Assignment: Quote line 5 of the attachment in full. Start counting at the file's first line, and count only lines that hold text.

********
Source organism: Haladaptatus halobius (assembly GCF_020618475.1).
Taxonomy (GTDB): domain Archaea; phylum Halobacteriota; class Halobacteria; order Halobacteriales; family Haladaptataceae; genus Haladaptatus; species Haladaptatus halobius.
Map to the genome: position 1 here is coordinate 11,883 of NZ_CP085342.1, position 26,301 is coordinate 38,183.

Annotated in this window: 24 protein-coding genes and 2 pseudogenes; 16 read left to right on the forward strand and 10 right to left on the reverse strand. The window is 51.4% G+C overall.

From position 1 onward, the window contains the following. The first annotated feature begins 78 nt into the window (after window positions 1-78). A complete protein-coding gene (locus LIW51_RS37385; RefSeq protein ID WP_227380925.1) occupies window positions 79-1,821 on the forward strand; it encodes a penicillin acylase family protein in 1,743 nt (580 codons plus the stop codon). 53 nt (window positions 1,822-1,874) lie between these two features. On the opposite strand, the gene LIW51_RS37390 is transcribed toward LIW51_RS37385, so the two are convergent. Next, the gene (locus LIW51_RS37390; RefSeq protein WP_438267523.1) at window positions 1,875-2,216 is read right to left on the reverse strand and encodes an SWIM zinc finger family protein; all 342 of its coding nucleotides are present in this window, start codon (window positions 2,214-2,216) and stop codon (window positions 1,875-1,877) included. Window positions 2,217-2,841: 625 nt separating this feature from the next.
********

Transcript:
From position 1 onward, the window contains the following. The first annotated feature begins 78 nt into the window (after window positions 1-78). A complete protein-coding gene (locus LIW51_RS37385; RefSeq protein ID WP_227380925.1) occupies window positions 79-1,821 on the forward strand; it encodes a penicillin acylase family protein in 1,743 nt (580 codons plus the stop codon). 53 nt (window positions 1,822-1,874) lie between these two features. On the opposite strand, the gene LIW51_RS37390 is transcribed toward LIW51_RS37385, so the two are convergent. Next, the gene (locus LIW51_RS37390; RefSeq protein WP_438267523.1) at window positions 1,875-2,216 is read right to left on the reverse strand and encodes an SWIM zinc finger family protein; all 342 of its coding nucleotides are present in this window, start codon (window positions 2,214-2,216) and stop codon (window positions 1,875-1,877) included. Window positions 2,217-2,841: 625 nt separating this feature from the next.